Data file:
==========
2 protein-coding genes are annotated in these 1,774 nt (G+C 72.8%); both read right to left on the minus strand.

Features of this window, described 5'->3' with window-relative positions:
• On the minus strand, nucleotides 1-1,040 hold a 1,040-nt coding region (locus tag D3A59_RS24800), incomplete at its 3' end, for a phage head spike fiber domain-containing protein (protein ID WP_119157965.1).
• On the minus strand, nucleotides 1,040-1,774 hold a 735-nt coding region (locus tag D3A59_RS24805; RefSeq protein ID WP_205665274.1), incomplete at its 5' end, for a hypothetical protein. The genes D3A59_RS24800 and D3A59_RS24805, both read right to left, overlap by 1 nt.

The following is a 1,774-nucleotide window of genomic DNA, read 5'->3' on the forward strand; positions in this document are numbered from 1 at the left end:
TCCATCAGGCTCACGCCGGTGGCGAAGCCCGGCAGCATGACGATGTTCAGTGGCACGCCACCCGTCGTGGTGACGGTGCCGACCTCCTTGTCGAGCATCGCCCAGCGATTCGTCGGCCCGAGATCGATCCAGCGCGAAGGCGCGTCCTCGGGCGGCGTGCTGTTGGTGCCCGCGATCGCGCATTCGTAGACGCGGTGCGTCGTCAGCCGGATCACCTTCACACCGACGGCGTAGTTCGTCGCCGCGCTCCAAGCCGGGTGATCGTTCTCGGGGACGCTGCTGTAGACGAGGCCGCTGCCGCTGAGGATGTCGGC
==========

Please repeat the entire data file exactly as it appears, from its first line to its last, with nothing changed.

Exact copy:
2 protein-coding genes are annotated in these 1,774 nt (G+C 72.8%); both read right to left on the minus strand.

Features of this window, described 5'->3' with window-relative positions:
• On the minus strand, nucleotides 1-1,040 hold a 1,040-nt coding region (locus tag D3A59_RS24800), incomplete at its 3' end, for a phage head spike fiber domain-containing protein (protein ID WP_119157965.1).
• On the minus strand, nucleotides 1,040-1,774 hold a 735-nt coding region (locus tag D3A59_RS24805; RefSeq protein ID WP_205665274.1), incomplete at its 5' end, for a hypothetical protein. The genes D3A59_RS24800 and D3A59_RS24805, both read right to left, overlap by 1 nt.

The following is a 1,774-nucleotide window of genomic DNA, read 5'->3' on the forward strand; positions in this document are numbered from 1 at the left end:
TCCATCAGGCTCACGCCGGTGGCGAAGCCCGGCAGCATGACGATGTTCAGTGGCACGCCACCCGTCGTGGTGACGGTGCCGACCTCCTTGTCGAGCATCGCCCAGCGATTCGTCGGCCCGAGATCGATCCAGCGCGAAGGCGCGTCCTCGGGCGGCGTGCTGTTGGTGCCCGCGATCGCGCATTCGTAGACGCGGTGCGTCGTCAGCCGGATCACCTTCACACCGACGGCGTAGTTCGTCGCCGCGCTCCAAGCCGGGTGATCGTTCTCGGGGACGCTGCTGTAGACGAGGCCGCTGCCGCTGAGGATGTCGGC